Graphic Novel Review: Kairos by Ulysse Malassagne
Posted on December 15, 2020 at 10:36 am by Gene Ambaum
Kairos by Ulysse Malassagne. English translation by Anne and Owen Smith. First Second, 2020. 9781250209610. 190pp. http://www.powells.com/book/-9781250209610?partnerid=34778&p_bt
Nils and Anaelle are spending a few days at a remote cabin. On the first night, everything is peaceful until the fireplace erupts in a blue explosion. Armored and sword-wielding dragons appear from another world, and it quickly becomes clear they’re there for Anaelle. In the fight that soon follows, she’s much more of a badass than she seemed. But the dragons capture her and take her through the portal. Nils isn’t going to just let that happen, so he leaps through in pursuit.
What follows is a fresh take on the rescue-the-princess fantasy subgenre. Anaelle’s parents want her to marry, to keep their power intact. (She’s to marry her father, which no one is excited about.) Nils has little but his recklessness and his anger to help him save the woman he loves. Turns out that, along with a few new friends, may be probably enough. His quest will change him, though, and things won’t turn out like he expects.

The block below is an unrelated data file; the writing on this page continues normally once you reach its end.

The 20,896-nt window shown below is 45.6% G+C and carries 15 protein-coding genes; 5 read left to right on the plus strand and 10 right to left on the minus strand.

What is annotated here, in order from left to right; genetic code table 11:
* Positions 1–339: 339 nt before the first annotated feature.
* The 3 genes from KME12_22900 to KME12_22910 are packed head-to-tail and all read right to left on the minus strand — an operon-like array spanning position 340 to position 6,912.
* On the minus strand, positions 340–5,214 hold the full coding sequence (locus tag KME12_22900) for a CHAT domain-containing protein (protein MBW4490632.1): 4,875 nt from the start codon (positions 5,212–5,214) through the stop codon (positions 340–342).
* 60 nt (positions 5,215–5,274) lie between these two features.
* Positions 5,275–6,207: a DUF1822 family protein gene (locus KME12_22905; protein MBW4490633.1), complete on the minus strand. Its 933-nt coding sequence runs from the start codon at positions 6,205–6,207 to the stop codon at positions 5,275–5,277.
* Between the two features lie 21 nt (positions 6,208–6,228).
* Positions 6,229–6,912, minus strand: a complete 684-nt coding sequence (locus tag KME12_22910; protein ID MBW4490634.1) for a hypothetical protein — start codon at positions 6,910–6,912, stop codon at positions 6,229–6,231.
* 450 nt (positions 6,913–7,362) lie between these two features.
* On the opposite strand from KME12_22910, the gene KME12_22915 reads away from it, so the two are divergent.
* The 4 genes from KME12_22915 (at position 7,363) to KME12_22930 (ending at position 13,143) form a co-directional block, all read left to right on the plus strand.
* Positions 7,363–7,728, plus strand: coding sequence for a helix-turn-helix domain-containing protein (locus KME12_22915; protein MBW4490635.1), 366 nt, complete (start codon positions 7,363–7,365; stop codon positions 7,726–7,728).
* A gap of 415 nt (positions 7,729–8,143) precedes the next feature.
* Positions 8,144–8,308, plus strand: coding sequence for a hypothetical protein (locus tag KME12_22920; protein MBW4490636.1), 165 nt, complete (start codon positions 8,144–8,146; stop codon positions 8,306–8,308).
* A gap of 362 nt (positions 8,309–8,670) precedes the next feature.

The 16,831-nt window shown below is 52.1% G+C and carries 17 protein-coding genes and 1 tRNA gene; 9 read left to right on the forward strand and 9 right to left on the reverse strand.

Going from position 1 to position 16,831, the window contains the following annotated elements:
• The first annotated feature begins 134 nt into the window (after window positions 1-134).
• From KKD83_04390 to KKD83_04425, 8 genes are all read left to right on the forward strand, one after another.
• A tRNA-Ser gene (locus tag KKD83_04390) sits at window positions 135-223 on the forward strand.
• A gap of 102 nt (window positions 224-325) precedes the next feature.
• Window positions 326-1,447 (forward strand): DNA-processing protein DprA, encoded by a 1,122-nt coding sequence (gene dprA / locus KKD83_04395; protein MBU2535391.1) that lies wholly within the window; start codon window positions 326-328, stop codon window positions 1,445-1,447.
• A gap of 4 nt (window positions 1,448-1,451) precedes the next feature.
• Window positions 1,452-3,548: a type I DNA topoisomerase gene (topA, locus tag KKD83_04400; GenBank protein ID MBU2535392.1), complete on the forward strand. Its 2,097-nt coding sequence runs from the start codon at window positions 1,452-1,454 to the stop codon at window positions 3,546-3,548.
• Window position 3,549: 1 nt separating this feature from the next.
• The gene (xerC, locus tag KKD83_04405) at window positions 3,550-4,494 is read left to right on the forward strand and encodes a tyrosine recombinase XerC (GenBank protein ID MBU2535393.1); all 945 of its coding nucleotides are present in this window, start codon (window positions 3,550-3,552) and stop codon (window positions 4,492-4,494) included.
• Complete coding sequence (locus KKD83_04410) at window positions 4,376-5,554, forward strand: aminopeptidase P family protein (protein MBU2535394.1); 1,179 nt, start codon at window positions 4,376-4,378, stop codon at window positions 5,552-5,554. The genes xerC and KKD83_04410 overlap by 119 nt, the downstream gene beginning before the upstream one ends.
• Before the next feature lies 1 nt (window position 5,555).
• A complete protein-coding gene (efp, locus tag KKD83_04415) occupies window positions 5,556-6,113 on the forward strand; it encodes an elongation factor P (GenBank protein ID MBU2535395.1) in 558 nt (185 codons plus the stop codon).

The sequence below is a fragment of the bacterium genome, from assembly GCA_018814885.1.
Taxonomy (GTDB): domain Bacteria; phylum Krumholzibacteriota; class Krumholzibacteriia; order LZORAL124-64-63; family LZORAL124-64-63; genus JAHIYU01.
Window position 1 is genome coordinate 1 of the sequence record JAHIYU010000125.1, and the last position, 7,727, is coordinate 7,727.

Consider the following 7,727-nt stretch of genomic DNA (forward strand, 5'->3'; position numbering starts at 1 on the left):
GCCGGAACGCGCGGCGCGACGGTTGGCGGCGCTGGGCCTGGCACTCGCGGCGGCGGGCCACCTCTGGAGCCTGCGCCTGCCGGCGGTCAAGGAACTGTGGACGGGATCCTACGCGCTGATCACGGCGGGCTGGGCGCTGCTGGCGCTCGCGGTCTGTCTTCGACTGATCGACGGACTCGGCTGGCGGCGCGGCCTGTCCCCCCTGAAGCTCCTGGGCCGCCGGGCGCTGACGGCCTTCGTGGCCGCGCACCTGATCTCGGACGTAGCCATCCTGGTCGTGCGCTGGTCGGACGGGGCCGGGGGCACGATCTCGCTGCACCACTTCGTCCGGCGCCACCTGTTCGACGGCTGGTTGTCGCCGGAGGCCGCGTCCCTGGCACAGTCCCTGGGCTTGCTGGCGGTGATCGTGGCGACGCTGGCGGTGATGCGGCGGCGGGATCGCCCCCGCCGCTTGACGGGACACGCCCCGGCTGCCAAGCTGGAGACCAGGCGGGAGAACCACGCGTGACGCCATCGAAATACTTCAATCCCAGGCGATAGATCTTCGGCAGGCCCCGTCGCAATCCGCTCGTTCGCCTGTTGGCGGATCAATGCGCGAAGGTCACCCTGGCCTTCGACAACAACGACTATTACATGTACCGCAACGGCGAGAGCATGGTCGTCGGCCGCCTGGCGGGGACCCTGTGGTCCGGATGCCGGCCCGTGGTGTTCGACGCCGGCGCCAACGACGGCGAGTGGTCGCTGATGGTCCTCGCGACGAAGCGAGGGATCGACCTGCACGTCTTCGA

Malassagne’s drawings are as kinetic as any manga action sequences I’ve seen, and the book has a mix of things I hadn’t expected — bloody violence, social justice themes, and kawaii characters.
If you’re a librarian in a school, give this a read before putting it on your shelf. It’s not that I think it’s inappropriate, but it’s more adult than you might think, with little hint of that in the initial pages.